In a recent article about veganism/reducetarianism I argue that morality, just like "tallness" or "baldness", is both objective and subjective. It is objective in the sense that, for any two actions, there is always an objective difference between the amount of harm they cause, just like for any two people there is always an objective difference in height or baldness between them. It is subjective, however, in the sense that, in borderline cases where people disagree, there is no objective way to resolve the dispute. If one person says somebody is tall and another disagrees, nobody can be meaningfully said to be "wrong" in an objective sense, and the same can be said when two people disagree over whether an action is permissible or not. Basically, I argue that "morally impermissible" is a "vague predicate" that gives rise to a sorites paradox. To me this idea is very natural and many people I talked to agreed that it made sense, but I have never heard this argument from an academic source. Is there any philosopher who defends a similar view? Is there a technical term for this position?

  • I can objectively say that Bob is taller than Alice, but when I say "What Bob does is morally better than what Alice does" or "what Bob does causes more harm than Alice" (which in itself is a subjective consequentialist choice for a measure of morality. Deontologists would argue that caused harm is irrelevant), it can only be subjective. It's a variation of the is/ought problem. Harm is subjective, some people would argue killing a cow is just as bad as killing a human, while some would slaughter 100s of cows to save one human without a thought.
    – armand
    Commented Nov 23, 2021 at 10:59
  • The fact that there are multiple answers to a question doesn't mean that question is subjective. It is possible that one answer is right and the other is wrong. Harm may be impossible to measure precisely with current technology, but that doesn't make it subjective.
    – Ariel
    Commented Nov 23, 2021 at 12:33
  • Harm depends on each person's appreciation. What is harmful to you might not be harmful to me, or be so to a different degree. The death of Kobe Bryant had one of my friends crying while, as I learned who he was at the same time I learned about his death, it didn't move me one way or another. What depends on each individual's point of view is, by definition, subjective. Science ormultiple answers have nothing to do with that.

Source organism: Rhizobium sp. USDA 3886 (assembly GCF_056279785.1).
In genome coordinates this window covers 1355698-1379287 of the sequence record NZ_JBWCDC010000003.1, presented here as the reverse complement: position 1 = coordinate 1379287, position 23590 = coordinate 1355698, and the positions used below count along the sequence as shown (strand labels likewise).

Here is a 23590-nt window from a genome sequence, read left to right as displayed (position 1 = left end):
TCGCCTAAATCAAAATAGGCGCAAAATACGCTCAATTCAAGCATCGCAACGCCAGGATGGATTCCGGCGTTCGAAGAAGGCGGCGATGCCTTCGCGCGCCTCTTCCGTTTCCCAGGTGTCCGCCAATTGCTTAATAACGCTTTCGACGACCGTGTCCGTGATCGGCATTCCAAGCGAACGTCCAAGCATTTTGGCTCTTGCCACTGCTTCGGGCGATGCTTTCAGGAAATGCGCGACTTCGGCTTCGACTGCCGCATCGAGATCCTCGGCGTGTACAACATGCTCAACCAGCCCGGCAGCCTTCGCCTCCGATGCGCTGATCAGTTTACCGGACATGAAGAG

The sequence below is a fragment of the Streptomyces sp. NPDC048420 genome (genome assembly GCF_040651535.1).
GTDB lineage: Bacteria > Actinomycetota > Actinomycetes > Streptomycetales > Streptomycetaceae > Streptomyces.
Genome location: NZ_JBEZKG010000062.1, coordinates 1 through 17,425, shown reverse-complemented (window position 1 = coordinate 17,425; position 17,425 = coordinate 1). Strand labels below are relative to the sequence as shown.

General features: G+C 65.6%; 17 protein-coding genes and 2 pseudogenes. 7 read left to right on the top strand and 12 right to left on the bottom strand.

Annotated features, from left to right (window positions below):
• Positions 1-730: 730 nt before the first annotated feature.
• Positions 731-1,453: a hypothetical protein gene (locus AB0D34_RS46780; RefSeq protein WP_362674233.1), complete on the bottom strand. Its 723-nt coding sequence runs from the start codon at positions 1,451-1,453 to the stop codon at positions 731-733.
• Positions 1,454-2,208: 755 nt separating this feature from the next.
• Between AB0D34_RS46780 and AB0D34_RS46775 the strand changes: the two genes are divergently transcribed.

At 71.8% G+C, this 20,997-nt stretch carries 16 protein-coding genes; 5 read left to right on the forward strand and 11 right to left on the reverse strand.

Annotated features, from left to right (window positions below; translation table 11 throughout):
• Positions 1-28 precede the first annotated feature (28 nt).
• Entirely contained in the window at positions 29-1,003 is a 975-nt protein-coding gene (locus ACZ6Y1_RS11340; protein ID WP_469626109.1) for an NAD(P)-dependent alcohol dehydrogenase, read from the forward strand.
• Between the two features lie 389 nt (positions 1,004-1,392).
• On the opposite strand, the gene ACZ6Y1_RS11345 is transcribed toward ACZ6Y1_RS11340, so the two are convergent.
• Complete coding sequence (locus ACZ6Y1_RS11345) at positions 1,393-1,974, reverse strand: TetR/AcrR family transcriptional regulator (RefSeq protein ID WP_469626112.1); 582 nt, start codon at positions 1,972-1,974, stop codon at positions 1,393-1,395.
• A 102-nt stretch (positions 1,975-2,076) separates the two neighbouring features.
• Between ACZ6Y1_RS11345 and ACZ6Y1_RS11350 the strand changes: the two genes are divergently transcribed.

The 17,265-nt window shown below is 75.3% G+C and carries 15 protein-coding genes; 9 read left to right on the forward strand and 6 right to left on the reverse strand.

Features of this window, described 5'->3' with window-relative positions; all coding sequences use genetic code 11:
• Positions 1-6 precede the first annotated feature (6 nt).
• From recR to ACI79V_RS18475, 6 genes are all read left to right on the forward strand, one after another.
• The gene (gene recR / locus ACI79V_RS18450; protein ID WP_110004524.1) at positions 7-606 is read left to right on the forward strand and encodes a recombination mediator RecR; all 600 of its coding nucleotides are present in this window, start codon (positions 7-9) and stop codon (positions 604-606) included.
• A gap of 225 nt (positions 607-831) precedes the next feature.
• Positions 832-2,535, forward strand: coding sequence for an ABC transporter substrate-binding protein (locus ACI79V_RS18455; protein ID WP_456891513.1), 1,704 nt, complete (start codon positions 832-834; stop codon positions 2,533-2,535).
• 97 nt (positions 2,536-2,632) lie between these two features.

– armand
    Commented Nov 23, 2021 at 14:13
  • 1
    Your definition of OBJECTIVE is not clear. You are using the term too general: too vague, & too broad. I don't think you understand what objective means. You may be using the street slang definition. Morals have to be objective by definition. Is there subjectivity inside the domain or extention of OBJECTIVE? Yes you are correct.
    – Logikal
    Commented Nov 23, 2021 at 17:11
  • 1
    Vagueness and borderline cases are considered in ethics, but they do not open a "third way", the vagueness concerns descriptive, not moral, aspects. See Shafer-Landau, Vagueness, Borderline Cases and Moral Realism:"My analysis requires that we abandon bivalence for some moral propositions. This sort of move is taken by most metaphysicians to imply some form of antirealism... this assumption is mistaken. Moral realists can allow for the existence of an indeterminate moral order that is properly captured by semantically indeterminate propositions."
    – Conifold
    Commented Nov 24, 2021 at 0:36

1 Answer 1


Kantian moral constructivism, especially as espoused by C. Korsgaard or O. O'Neil, is meant to be the third option between moral realism and moral relativism. From Constructivism in Metaethics:

Both Rawls and O’Neill present Kantian constructivism as a third option between realism and relativism


[Christine] Korsgaard points to an assumption she believes that realists and antirealists share and that constructivists reject, namely, that the primary function of concepts deployed in judgments that can be true or false is to represent things as they are, so if normative judgments are true, they must represent something real out there in the world. By contrast, constructivists think that normative concepts, which are deployed in judgments that can be true or false, have a practical function: they name solutions to practical problems, rather than represent features of reality (Korsgaard 2008: 302 ff.).


Unlike substantive realism, which holds that moral judgments are true insofar as they represent a mind-independent normative reality, and antirealism, which denies that there are normative truths because it denies that there are normative properties, constructivists hold that practical judgments can be true or false without representing mind-independent normative facts about the world

Further reading:

  • C. Korsgaard , Self-Constitution: Agency, Identity, and Integrity

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